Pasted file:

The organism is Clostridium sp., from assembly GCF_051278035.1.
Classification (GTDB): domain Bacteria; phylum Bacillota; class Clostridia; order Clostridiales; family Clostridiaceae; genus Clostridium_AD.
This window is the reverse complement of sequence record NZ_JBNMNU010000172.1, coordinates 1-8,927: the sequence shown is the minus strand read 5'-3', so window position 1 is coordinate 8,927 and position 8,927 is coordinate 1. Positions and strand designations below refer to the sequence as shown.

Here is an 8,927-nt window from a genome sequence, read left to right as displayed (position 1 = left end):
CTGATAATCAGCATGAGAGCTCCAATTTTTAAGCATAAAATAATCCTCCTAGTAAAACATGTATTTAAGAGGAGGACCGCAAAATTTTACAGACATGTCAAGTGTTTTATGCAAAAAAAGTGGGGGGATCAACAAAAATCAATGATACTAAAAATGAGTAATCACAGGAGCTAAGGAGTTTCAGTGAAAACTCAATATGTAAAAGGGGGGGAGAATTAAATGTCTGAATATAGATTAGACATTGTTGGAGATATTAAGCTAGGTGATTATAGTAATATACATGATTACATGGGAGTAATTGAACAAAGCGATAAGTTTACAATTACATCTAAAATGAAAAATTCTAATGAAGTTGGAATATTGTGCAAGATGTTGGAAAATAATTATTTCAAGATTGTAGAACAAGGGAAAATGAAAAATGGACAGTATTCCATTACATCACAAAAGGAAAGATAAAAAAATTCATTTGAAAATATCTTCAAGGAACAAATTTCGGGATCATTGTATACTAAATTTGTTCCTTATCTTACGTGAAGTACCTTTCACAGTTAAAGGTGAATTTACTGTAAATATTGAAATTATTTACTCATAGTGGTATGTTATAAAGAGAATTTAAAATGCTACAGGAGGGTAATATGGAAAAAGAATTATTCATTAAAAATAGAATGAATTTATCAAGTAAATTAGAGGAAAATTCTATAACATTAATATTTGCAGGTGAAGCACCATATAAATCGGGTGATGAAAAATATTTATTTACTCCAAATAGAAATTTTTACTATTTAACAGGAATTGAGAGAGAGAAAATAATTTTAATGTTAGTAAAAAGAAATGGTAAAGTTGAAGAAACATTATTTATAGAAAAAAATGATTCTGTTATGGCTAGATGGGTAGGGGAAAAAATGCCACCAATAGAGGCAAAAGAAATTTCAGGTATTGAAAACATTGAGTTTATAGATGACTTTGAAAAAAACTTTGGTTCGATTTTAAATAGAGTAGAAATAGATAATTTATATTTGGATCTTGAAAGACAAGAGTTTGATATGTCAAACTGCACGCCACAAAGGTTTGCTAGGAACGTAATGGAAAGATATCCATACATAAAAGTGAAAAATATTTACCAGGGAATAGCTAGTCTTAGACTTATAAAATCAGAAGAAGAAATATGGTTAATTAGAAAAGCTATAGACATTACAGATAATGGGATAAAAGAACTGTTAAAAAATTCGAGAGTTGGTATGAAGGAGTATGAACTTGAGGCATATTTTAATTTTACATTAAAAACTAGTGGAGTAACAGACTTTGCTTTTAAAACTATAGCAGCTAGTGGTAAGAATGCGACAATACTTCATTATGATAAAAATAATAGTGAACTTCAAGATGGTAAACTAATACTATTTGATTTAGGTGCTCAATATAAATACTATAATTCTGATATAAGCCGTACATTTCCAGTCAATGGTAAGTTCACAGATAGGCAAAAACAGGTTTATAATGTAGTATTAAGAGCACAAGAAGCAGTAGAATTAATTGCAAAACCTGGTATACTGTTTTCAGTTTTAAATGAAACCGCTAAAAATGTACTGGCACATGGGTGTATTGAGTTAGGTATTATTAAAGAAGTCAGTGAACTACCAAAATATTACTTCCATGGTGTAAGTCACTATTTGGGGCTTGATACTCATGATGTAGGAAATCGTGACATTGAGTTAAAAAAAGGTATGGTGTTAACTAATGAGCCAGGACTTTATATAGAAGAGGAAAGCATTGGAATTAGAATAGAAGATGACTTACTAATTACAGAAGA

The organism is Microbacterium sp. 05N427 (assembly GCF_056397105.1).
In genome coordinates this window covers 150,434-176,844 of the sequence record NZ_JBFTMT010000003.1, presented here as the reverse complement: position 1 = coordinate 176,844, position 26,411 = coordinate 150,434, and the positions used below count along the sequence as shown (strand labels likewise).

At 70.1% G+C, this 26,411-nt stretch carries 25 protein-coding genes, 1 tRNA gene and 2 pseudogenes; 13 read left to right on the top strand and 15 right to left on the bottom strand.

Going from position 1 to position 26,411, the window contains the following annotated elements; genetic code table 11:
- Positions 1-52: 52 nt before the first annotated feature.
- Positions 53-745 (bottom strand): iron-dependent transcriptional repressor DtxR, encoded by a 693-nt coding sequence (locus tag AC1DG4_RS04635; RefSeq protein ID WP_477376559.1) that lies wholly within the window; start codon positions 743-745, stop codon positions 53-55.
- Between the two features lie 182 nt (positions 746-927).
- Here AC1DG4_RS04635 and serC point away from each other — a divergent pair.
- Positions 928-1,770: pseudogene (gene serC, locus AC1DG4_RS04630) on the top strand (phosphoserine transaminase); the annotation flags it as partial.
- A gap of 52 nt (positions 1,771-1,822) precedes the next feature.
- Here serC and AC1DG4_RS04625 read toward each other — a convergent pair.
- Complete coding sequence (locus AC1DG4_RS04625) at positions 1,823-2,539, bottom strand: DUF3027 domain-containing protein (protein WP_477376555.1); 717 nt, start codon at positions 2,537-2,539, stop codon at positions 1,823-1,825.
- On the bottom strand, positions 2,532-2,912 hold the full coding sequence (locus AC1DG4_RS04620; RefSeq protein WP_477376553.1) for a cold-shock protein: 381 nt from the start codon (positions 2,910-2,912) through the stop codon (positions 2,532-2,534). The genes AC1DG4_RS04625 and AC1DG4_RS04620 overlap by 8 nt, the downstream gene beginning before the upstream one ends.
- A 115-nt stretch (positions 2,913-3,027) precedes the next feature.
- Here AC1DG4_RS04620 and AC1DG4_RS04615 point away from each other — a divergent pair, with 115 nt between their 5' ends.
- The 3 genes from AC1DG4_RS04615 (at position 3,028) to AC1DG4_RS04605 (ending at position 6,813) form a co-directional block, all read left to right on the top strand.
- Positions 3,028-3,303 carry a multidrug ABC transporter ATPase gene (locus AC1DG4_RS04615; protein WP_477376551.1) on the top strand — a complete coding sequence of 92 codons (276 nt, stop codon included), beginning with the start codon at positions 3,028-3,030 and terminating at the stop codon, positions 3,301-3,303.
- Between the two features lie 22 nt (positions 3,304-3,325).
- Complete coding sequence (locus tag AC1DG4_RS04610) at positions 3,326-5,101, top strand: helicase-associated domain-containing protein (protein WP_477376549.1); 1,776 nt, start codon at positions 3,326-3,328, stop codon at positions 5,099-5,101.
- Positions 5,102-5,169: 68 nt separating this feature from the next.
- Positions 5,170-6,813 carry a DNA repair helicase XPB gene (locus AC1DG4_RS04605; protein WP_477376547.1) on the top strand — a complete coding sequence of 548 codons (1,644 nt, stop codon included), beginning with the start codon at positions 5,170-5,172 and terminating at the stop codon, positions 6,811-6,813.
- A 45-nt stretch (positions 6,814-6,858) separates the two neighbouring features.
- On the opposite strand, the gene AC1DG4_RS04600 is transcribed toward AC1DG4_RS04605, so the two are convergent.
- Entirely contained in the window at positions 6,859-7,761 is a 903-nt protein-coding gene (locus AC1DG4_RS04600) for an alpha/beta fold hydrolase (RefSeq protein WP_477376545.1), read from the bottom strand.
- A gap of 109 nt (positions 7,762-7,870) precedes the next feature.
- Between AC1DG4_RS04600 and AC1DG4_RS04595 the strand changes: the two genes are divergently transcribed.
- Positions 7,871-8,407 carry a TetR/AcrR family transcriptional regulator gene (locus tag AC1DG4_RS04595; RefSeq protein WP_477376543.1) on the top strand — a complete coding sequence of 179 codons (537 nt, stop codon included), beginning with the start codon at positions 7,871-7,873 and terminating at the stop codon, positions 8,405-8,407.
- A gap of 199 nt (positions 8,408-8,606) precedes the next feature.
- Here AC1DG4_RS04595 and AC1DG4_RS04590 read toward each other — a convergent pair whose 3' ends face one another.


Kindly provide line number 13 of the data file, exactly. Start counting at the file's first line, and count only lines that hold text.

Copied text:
- Here AC1DG4_RS04635 and serC point away from each other — a divergent pair.